According to the California Legislature at Sacramento (Handbooks) and the California Blue Book, Doolittle served on the following
committees while in the state Senate:
State Senate, 1981-1990
Standing and Interim Committees
Constitutional Amendments, 1981
Local Government, 1981-1984
*Vice Chair, 1981-1982
Business and Professions, 1981-1990
*Vice Chair, 1983-1990
Natural Resources and Wildlife, 1981-1982
Agriculture and Water Resources, 1983-1990
Insurance, Claims, and Corporations, 1983-1990
Senate Rules, 1985-1986
Small Business Enterprises, 1983-1984
Sierra, Cascade, and Klamath Watershed, 1987
Doolittle also served as the Chair of the Republican Caucus, 1987-1990, and as the Republican Whip, 1981-1984.
Scope and Content
The John T. Doolittle Papers consist of 16 cubic feet of textual records and 10 audiocassette tapes reflecting Doolittle's
activities during his ten-year Senate career. The records are organized into the following series: Bill Files, 1981-1990;
News Summaries, 1985-1990; Files relating to the Chief Justice Rose Bird confirmation election, 1985-1986; AIDS Articles,
1984-1987; News Clippings, 1984-1987; Weekly News columns, 1981-1984; Press Releases, 1981-1987; Postcards, 1986-1988; Correspondence,
1986-1990; Legislative Counsel Opinions, 1982-1989; and Committee Hearing Files, 1987.
The Bill Files document Doolittle's legislative activity during his time as a member of the California State Senate. While
the bills introduced by John Doolittle cover a wide array of subjects, including one to make square dancing the official state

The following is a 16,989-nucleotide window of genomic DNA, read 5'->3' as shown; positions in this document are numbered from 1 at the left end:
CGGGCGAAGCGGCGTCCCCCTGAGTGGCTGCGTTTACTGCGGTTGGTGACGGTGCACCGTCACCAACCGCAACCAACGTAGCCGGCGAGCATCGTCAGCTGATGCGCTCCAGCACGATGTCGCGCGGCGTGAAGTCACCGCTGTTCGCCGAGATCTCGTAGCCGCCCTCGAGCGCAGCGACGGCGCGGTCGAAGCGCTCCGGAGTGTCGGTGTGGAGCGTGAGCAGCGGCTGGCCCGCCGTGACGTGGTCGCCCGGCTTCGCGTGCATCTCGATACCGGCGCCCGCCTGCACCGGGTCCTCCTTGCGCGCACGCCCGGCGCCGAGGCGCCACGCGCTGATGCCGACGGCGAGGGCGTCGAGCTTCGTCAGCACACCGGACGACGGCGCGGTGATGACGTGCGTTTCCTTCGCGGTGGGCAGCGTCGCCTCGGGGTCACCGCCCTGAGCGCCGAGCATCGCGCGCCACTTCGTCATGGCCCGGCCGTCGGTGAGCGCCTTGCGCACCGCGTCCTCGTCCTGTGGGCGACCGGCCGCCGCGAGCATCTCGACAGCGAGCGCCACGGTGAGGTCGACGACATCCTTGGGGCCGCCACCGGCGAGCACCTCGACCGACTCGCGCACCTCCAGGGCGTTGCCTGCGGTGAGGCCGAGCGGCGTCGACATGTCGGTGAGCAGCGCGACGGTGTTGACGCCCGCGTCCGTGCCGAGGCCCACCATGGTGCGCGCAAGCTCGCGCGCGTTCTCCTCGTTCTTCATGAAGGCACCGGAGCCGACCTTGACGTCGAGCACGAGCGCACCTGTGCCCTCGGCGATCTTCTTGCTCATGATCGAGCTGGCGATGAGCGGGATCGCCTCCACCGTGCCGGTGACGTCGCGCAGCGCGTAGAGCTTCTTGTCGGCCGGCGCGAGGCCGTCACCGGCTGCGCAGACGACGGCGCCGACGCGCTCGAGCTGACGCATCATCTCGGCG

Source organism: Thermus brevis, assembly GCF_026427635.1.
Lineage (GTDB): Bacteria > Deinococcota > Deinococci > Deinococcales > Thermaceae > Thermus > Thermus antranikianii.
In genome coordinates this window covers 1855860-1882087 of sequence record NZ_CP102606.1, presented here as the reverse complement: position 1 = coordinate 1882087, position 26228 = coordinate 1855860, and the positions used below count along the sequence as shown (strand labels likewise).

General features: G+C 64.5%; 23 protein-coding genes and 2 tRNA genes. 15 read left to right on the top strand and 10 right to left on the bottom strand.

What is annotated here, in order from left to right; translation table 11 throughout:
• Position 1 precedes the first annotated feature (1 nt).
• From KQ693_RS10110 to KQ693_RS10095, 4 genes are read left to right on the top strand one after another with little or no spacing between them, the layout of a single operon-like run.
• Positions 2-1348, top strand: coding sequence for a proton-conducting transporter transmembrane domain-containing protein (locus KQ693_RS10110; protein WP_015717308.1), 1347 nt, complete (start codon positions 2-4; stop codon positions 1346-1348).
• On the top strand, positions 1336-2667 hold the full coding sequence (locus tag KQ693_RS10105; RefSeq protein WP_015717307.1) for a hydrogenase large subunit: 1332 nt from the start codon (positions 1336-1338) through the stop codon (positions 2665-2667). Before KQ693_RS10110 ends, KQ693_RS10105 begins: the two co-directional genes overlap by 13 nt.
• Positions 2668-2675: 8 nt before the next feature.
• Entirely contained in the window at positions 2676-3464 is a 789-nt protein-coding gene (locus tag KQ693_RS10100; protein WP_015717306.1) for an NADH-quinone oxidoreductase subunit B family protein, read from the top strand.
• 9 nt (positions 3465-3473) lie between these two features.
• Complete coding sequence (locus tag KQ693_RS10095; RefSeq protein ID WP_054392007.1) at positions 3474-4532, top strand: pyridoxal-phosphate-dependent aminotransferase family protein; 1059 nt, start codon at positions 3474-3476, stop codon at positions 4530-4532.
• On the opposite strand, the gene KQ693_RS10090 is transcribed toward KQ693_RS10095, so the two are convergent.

dance (SB2146 in the 1983-1984 session), he did have a few subjects that were his primary focus. Doolittle was a strong proponent
of sentence enhancements for criminals (for example SB113, SB1222, and SB1793 in the 1981-1982 session as well as SB1019 in
the 1985-1986 session.) Also in his early terms, he focused on abortion funding. Doolittle authored bills that would have
allowed people to opt out of paying portions of fees and insurance premiums that funded abortions (SB1231, SB1233, SB1875,
SB1876, and SB1877 in the 1981-1982 session.) In addition, SB1009 in the 1985-1986 session would have made it mandatory for
women to view a sonogram before an abortion would be performed. However, his most well known legislation may be bills relating
to the AIDS virus. AIDS bills authored by Doolittle began in the 1985-1986 session, and culminated in the 1987-1988 session
with SB1000-SB1008. Some of the bills included in that group had been introduced in the previous session, but were not accompanied
by the concerted marketing effort that came with the set of nine bills in the 1987-1988 session (See 1987 Press Releases).
Doolittle also paid very close attention to the press. Over the course of his terms, Doolittle amassed a vast collection of
newspaper articles about subjects he was interested in (See News Summaries Files series), articles that mentioned him by name
(See News Clippings Files series), and articles about the AIDS virus (See AIDS Articles series).
The following terms have been used to index the description of this collection in
the library's online public access catalog.